|harnessphoto||Jul. 26th, 2007 08:48 pm Semi-fiction|
This is a story I wrote ages ago. It's inspired by a combination of horses I've ridden... mostly Di and our rides in the reserve. Parts of it are memories of Rapphappy before his untimely death.1 comment - Leave a comment
I found myself walking across the flatlands late one night. The sky was the most spectacular shade of purple. It was lighter at the edges and deeper near the top, but it was purple from start to finish. The ground was covered in a glittering blanket of snow. Clean and unmarred, it was the first of the season. At long last it was beginning to feel like winter. The loosely packed flakes caught every detail and magnified it. Sounds that would otherwise remain unheard echoed softly around me. I could hear animals deep inside the trunks of trees shifting in their winter sleep. The color of the sky was reflected in those endless sheets of white; varying prisms of purple light, glowing in shrouds around me.
A purple sky with purple stars over snow-covered purple landscapes below.
The whole scenario made me miss the mountains I called home. They too would be purple in this midnight, moonlight glow. My mountains were purple year round if you knew how to look beyond the trees.
I missed their rolling ridges, their plateaus, their endless porcelain views.
I missed riding unchecked over the mountains’ hidden paths, with my horse’s muscles rippling between my legs as his hooves beat a staccato on the solid, dried-out ground and his long thick mane whipped back into my face, making my eyes and cheeks sting.
My horse never asked where we were going, only flicked his ears back to listen to my excited whispers. I often held my breath when we galloped, entirely too focused on the rhythm of the run to think about anything else. We never took a bad step, and our stride never fell out of place. We had the wilderness memorized and his hoof prints told the tales of rides long past. They crisscrossed the terrain and we sometimes passed them on the way to whatever place we were always running towards.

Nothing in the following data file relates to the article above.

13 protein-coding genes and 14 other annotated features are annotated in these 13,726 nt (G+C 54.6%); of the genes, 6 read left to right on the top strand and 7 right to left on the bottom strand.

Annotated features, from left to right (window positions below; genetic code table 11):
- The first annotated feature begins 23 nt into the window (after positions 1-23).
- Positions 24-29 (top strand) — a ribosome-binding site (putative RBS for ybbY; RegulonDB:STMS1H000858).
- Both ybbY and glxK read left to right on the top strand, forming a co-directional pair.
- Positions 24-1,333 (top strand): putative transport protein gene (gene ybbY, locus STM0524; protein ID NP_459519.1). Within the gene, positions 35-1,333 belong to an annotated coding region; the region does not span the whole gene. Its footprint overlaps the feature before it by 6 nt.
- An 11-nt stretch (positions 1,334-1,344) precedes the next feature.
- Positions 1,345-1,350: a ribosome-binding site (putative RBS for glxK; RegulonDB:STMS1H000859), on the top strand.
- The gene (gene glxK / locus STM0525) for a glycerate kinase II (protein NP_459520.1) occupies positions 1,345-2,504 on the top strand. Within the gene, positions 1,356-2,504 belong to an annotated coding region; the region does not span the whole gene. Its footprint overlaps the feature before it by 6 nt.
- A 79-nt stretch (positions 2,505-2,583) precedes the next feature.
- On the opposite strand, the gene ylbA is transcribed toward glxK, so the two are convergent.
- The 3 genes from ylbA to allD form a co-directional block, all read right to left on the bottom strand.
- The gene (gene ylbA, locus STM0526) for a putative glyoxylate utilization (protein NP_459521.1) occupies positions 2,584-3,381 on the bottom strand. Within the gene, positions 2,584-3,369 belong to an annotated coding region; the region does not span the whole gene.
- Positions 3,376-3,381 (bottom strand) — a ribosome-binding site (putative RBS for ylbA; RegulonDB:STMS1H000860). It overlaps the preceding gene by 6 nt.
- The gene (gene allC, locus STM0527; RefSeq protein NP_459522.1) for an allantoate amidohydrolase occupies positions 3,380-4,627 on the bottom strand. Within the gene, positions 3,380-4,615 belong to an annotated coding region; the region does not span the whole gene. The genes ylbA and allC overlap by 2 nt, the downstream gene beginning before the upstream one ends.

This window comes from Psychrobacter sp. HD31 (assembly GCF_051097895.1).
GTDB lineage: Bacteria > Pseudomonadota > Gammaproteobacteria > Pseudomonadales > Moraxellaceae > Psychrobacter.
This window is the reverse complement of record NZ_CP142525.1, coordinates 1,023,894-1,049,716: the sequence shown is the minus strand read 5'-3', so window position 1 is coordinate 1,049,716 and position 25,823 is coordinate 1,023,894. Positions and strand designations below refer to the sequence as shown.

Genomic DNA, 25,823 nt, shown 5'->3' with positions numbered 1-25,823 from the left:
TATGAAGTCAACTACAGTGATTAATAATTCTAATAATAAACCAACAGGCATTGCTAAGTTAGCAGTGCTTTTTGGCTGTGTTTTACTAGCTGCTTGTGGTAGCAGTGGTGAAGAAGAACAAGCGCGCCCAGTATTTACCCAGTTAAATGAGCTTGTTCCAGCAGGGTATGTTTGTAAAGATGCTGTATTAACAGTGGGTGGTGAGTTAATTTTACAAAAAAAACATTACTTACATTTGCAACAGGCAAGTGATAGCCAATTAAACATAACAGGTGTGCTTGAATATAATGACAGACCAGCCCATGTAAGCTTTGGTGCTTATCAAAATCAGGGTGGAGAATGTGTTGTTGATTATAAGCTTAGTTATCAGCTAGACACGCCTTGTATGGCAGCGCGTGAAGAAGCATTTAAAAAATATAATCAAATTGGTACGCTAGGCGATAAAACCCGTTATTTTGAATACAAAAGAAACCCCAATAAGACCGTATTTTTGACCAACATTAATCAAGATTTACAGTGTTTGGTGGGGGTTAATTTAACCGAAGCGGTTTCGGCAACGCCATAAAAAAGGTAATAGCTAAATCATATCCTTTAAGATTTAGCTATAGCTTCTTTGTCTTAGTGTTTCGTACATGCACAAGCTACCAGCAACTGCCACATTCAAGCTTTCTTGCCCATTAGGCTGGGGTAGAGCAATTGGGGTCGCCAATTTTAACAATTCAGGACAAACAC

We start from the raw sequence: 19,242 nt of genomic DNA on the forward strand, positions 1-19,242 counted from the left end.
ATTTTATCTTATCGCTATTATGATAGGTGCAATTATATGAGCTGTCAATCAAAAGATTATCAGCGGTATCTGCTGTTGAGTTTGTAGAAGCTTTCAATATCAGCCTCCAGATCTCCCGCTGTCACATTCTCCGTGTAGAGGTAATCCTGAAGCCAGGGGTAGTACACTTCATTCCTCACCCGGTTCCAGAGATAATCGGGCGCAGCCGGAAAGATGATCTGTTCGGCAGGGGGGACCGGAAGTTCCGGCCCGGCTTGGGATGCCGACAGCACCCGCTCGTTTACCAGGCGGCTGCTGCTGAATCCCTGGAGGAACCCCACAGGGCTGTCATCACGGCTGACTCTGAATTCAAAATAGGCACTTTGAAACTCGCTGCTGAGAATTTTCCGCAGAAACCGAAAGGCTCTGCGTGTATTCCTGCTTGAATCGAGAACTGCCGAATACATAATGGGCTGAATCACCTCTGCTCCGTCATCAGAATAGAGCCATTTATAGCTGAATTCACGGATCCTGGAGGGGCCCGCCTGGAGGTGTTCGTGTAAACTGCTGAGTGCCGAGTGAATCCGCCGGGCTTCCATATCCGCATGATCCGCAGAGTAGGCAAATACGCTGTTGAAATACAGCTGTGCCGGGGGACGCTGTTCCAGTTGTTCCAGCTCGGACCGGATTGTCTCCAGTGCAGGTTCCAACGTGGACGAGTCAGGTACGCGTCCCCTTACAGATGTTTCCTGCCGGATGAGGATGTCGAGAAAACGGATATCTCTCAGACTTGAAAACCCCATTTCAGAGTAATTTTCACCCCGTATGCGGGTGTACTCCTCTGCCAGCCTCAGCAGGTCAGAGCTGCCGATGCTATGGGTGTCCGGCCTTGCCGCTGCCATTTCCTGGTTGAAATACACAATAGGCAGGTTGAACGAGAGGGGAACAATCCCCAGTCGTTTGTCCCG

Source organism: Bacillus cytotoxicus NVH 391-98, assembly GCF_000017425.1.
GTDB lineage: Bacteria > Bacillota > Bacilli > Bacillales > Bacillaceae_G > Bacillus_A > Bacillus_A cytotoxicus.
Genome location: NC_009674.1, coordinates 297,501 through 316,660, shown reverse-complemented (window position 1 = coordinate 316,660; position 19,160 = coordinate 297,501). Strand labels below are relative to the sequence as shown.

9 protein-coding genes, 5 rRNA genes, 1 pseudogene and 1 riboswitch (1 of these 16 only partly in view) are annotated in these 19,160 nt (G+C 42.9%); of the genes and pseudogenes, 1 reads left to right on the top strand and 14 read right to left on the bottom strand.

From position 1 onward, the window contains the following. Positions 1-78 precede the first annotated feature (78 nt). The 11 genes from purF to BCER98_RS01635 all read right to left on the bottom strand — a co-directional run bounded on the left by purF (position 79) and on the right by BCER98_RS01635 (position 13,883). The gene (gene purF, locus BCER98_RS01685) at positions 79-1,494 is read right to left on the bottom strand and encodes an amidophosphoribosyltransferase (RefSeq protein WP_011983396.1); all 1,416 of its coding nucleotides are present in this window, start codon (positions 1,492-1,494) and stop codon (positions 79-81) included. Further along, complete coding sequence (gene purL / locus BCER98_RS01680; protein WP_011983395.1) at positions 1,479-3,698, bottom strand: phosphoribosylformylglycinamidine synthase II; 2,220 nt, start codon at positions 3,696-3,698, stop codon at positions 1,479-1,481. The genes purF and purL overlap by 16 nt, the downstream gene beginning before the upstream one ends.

I don’t know that we ever reached it, but there was nothing out there that could have stopped us.
We forged rivers and swam across lakes. My horse learned to hold his head high and bear my weight against the current.
We jumped river banks and climbed slopes steep enough to make others flinch and turn back.
We set out at daybreak and cut an uninterrupted path. Hawks trailed us, circling slowly and swooping near our heads as we rode through fields with grass high enough to tickle my stallion’s withers. We spent the hottest afternoons in the shade of trees tall enough to tell legends about and we cooled our feet in trickling mountain springs. Many an afternoon found us lying side by side in the pasture grass reading the tales of heroes in the clouds.
The seasons changed before us, but only briefly altered our paths. We watched autumn roll quickly over the mountains, turning the leaves and clearing our views, allowing us to survey our progress. We rode the crisp October nights, picking our way by memory and startling as one at the unfamiliar rustlings around us.
I always valued returning at dusk, with my horse’s rich dark coat turning red in the fiery beams of the setting sun. His eyes glowed with a soft, warm light, and he relaxed his step to cradle me in the dip of his back as our breathing came in slow, sleepy bursts.
The defeat of another day tainted the clouds purple so that they rolled like reflections of distant mountains in the sky.